9 thoughts on “Northanger Abbey: Our Hero Henry Tilney

  1. Pingback: The Likable Hero and Heroine of Northanger Abbey « Jane Austen’s World

  2. Thanks for such an in-depth write-up on HT. Indeed, he just might be the ideal man in JA’s eyes…even Mr. Darcy has his faults. I’ve just posted a link to a timely interview of Andrew Davis, the screenwriter of this new NA, very interesting views he has about JA!

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  3. Not JJ’s best picture up top there. He looks like someone just kicked his Newfoundland puppy.

    Can’t wait to hear all those wonderful lines in the film. :-D

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  4. Pingback: Go Gothic with Northanger Abbey: Guest Blogger Margaret Sullivan Chats About Henry Tilney « Austenprose

  5. Pingback: Jane Austen Reviews : Northanger Abbey - Random Thoughts

  6. Pingback: Northanger Abbey (2007) Encore on Sunday « Austenprose

  7. Northanger Abbey is my favorite Austen novel, at least most days.

    Lacking Miss Lizzie’s noble nature, I’m unable to forgive Darcy for being such a snob. He totally blew any chance he might’ve had with me in that priggish little speech and all the crapola about how his sentiments were so understandable and just.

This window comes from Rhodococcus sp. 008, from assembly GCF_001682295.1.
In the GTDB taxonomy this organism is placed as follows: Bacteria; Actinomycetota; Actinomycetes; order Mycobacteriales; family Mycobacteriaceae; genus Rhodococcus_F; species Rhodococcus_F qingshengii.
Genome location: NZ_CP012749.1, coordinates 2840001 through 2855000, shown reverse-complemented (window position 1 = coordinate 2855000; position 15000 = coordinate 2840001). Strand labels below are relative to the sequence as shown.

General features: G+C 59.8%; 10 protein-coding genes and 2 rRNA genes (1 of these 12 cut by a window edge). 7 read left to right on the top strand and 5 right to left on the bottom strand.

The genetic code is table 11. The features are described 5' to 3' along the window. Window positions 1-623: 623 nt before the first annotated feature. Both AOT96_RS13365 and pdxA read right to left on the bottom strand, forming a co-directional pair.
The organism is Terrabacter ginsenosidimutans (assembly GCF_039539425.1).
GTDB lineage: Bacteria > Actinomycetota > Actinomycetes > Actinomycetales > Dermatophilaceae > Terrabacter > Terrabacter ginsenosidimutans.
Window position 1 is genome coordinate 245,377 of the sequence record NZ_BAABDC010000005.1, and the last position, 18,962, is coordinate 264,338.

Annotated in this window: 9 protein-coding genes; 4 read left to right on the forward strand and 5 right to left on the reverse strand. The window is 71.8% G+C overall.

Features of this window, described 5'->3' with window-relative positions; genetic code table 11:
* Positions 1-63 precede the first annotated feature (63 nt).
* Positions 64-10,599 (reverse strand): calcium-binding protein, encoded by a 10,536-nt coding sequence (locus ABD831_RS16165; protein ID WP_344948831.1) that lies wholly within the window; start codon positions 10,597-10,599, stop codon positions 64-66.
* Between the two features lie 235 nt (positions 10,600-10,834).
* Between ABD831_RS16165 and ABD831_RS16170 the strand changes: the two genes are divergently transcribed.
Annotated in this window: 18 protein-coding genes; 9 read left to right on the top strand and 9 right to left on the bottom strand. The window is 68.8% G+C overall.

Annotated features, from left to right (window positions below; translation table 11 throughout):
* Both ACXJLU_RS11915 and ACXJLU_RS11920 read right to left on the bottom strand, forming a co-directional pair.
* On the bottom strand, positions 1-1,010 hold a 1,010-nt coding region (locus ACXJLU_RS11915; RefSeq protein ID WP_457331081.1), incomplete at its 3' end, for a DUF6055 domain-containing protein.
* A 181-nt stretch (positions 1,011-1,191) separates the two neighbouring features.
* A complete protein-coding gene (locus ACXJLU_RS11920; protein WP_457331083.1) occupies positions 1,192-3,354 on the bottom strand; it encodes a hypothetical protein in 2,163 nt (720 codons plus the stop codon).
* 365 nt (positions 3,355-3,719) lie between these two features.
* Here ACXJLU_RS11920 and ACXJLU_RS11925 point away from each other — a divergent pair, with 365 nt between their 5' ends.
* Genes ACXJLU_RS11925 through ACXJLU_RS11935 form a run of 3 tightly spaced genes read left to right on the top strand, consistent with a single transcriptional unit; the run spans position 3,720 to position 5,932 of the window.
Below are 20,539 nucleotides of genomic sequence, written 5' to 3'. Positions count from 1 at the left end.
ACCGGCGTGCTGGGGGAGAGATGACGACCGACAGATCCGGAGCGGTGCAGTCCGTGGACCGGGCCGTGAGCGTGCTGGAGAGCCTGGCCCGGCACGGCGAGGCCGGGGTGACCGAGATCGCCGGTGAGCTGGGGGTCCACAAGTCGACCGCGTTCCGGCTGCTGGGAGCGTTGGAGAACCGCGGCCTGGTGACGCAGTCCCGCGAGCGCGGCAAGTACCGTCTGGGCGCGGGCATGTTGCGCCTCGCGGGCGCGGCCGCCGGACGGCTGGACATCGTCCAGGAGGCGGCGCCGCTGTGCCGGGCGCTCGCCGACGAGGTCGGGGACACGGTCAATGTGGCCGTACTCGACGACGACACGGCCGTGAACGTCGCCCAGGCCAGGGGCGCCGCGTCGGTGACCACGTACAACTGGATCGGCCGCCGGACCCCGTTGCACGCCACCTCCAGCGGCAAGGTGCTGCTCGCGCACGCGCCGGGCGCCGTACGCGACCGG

No Fitz, they weren’t. Not 200 years ago, and not today. Not with me. Lucky you’ve got Lizzie to console you for the loss, though you don’t deserve her, and she deserves much better than you.

    Trifling non-factor.

    Henry Tilney, on the other hand – now that’s swoon material!

    Despite having grown up in what can only be called an emotionally abusive home environment, he overcomes this and grows up to be not only a fine man of excellent moral character, but a funny, charming gentleman with whom it would have been immensely fun to chill.

    He’s even discerning enough to perceive that underneath Cathy’s complete ignorance of the world and its inhabitants, there resides a sharp mind all dressed and ready, just waiting to escape, and Henry’s just the dude to help her climb up without getting her petticoats all shredded on the rocks.

    The mini Cliff Notes nature of this adaptation was frustrating because some of the casting was so awesome!

    All the Tilney boys looked like they shared a gene pool, which rarely happens even in the best movies.

    Of course Thorpe swore! He was a boor, an oafish lout who today would be a contestant on Daisy of Love or Bad Girls Need Love Too.

    And at first, Cathy kindasortically liked him, in a by default kind of way. He was, after all, the first boy outside her family with whom she’d ever had so much as a conversation, and he was presented to her as a friend of her brother’s.

    She’s predisposed to like him, and has nothing to which she might compare him.

    It is much more to her credit that her aversion to him is not instantaneous, but a gradual but steady result of spending enough time with him, so that by dint of her own natural discrimination (in the old sense of the word) that she realizes he’s a total asshat.

    Isabella is, in my opinion, one of the great white trash characters of the Austen oeuvre. Right up there with Lucy Steele and that awful Mrs Elton!

    Your view of her may be more charitable, but mine awards her more literary importance. :)